This first film version of "The Children's Hour" uses a heterosexual triangle rather than the play's lesbian theme. The plot concerns schoolteachers Karen Wright and Martha Dobie, both of ... See full summary »
Burr and Dave, two close friends who have backed each other up in countless difficulties, are torn apart by the arrival of a woman, Manette, who becomes stranded with them in their cabin ... See full summary »
William 'Stage' Boyd
The Dead End Kids are introduced in their intricate East Side slum, overlooked by the apartments of the rich. Their antics, some funny, some vicious, alternate with subplots: unemployed architect Dave is torn between Drina, sweet but equally poor, and Kay, a rich man's mistress; gangster Baby Face Martin returns to his old neighborhood and finds that nobody is glad to see him. Then violent crime, both juvenile and adult, impacts the neighborhood and its people. Written by
Rod Crawford <firstname.lastname@example.org>
Wyler gave Trevor an old purse and broken high heel shoes. He had her minimize her make-up and ordered her not to comb her hair when she got up in the morning. He wanted her to look like the downtrodden character she was playing. See more »
Maybe I'm wrong. We all make mistakes, boss. That's why they put the rubber on the ends of pencils.
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Great visual beauties, direction, acting. A so-and-so story.
The main credit of "Dead End" lies in the stunning visual beauties. The studio reproduction of a New York slum is really magnificent, worth of other major achievements of the same kind, like, say, the set of "Rear Window". A true joy for the eyes. The work of the camera and William Wyler's direction are outstanding, as well. And, of course, the job of the cast is great. Bogart, still in the role of the villain, McCrea and Sylvia Sidney are excellent, and save their rather straightforward characters and lines. In my opinion, the best one is Claire Trevor, in the small part of the lost girl. I normally dislike kids on the screen, but I must concede that here they give great performances, playing the gang of street-boys.
The story is conventional, with a noble message, but few and predictable twists. The script is often clumsy and preachy. Luckily enough, the director gives a quick pace to the narration and inserts a number of humoristic touches. There's a main flaw in the plot: I think that, even in the States of the 1930s, a common citizen couldn't freely shoot a gangster.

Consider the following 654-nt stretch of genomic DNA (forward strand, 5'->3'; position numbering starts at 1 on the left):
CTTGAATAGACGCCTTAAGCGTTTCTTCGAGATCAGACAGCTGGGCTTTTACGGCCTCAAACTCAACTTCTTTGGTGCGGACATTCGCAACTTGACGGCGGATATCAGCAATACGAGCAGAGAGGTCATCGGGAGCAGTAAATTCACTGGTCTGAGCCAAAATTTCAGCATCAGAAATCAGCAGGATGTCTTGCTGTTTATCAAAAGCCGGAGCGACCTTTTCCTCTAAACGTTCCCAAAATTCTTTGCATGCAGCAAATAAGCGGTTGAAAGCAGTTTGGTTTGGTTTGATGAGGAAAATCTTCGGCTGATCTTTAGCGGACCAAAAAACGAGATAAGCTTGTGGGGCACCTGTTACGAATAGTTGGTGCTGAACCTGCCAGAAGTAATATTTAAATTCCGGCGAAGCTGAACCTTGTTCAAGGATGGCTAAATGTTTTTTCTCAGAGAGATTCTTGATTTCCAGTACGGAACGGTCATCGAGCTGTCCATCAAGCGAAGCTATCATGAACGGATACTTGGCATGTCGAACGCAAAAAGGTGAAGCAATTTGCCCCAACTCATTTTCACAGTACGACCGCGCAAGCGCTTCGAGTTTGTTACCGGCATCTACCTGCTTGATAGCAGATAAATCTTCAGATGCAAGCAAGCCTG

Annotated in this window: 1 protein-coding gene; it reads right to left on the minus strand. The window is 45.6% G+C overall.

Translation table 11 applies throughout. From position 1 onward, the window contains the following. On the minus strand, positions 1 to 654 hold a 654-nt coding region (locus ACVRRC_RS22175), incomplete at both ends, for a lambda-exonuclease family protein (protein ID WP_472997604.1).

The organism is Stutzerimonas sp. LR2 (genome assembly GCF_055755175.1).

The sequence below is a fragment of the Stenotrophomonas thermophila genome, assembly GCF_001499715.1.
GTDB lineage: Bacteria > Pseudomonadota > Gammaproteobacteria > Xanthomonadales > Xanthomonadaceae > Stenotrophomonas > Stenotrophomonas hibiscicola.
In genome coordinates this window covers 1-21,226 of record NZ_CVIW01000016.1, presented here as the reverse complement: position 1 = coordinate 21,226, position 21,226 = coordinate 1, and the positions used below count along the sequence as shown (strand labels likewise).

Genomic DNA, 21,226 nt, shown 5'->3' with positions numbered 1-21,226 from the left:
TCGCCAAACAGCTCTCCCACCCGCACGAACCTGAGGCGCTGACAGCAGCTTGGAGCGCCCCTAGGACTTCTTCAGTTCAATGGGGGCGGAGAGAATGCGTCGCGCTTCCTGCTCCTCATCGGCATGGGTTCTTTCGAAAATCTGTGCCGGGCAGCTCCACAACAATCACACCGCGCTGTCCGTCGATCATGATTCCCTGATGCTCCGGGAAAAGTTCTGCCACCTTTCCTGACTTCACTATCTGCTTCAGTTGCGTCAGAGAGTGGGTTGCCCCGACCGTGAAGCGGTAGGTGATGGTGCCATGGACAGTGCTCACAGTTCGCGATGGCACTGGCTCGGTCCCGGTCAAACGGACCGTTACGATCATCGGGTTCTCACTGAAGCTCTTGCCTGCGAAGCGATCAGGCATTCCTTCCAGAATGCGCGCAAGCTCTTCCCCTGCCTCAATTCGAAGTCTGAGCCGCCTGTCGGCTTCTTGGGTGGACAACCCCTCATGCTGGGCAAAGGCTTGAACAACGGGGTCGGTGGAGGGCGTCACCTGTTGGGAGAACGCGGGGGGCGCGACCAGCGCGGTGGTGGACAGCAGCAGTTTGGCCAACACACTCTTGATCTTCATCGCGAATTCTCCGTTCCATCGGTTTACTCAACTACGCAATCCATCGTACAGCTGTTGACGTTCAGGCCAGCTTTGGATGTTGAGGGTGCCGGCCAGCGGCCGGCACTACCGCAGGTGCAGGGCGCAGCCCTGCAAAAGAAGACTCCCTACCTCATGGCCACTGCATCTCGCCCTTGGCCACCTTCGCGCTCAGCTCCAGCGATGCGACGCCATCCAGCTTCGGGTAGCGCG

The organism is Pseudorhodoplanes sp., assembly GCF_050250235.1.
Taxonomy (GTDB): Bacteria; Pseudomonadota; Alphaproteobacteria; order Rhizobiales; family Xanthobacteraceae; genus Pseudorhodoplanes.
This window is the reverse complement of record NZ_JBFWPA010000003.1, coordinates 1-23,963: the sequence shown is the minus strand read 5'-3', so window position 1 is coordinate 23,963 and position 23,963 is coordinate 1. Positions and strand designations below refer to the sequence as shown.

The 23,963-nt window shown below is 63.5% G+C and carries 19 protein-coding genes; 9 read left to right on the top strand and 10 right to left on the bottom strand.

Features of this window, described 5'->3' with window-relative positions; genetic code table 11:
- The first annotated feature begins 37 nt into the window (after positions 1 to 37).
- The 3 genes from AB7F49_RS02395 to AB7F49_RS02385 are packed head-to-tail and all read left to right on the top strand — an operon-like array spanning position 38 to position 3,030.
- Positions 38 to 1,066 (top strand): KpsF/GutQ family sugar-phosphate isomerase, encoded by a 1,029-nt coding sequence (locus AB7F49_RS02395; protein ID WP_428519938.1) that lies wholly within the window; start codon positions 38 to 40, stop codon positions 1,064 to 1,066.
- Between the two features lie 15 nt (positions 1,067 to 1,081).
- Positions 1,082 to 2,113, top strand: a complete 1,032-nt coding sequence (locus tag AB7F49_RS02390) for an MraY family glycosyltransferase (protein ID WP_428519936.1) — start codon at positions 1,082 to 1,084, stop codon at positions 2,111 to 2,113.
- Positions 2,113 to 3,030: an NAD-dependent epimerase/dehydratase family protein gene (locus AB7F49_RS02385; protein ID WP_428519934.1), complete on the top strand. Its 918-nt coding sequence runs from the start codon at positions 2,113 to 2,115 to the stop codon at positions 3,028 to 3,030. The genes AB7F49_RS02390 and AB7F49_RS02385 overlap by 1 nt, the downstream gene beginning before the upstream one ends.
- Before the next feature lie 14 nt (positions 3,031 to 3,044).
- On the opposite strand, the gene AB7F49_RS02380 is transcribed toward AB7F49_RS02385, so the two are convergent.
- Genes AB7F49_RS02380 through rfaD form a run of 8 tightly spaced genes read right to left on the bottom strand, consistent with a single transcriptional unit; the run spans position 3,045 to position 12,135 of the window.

Anyway, I've found in the screen-play an interesting and modern theme, namely the psychological ambiguity of some characters, whom even the all-knowing viewer cannot fully understand. For instance, Claire Trevor is apparently the cliche disgraced girl, the innocent victim of poverty, lack of opportunities, social injustice. To end as a prostitute is her unavoidable doom... But, when her former boy-friend Bogie gives some money to help her, she makes the horribly vulgar request of "twenty more bucks"... with a grimace worth of a hardened prostitute (great stuff by Trevor!). So we see that, after all, perhaps that girl is not so innocent as she pretends to be... And what about Drina's brother, the leader of the street-boys? The audience is perfectly aware that, in spite of his whining, weeping self-apologies (when he's in dire straits), the boy is a REAL criminal. We see that he deliberately harms people, steals, brutally thrashes the rich kid, wants to slash his gang-mate. And he just mocks his affectionate sister and his friend McCrea when, in tears, he cries that he's good, that he didn't intend to harm, and all that. So, are we supposed to feel sympathy for this hideous boy? Interesting ambiguity, which creates a fine artistic effect... perhaps beyond the actual intentions of the writer Lillian Hellman.
All in all, we may forgive the defects of the movie. it is worth seeing "Dead End", enjoying the beauty of the set and the work of director and actors.
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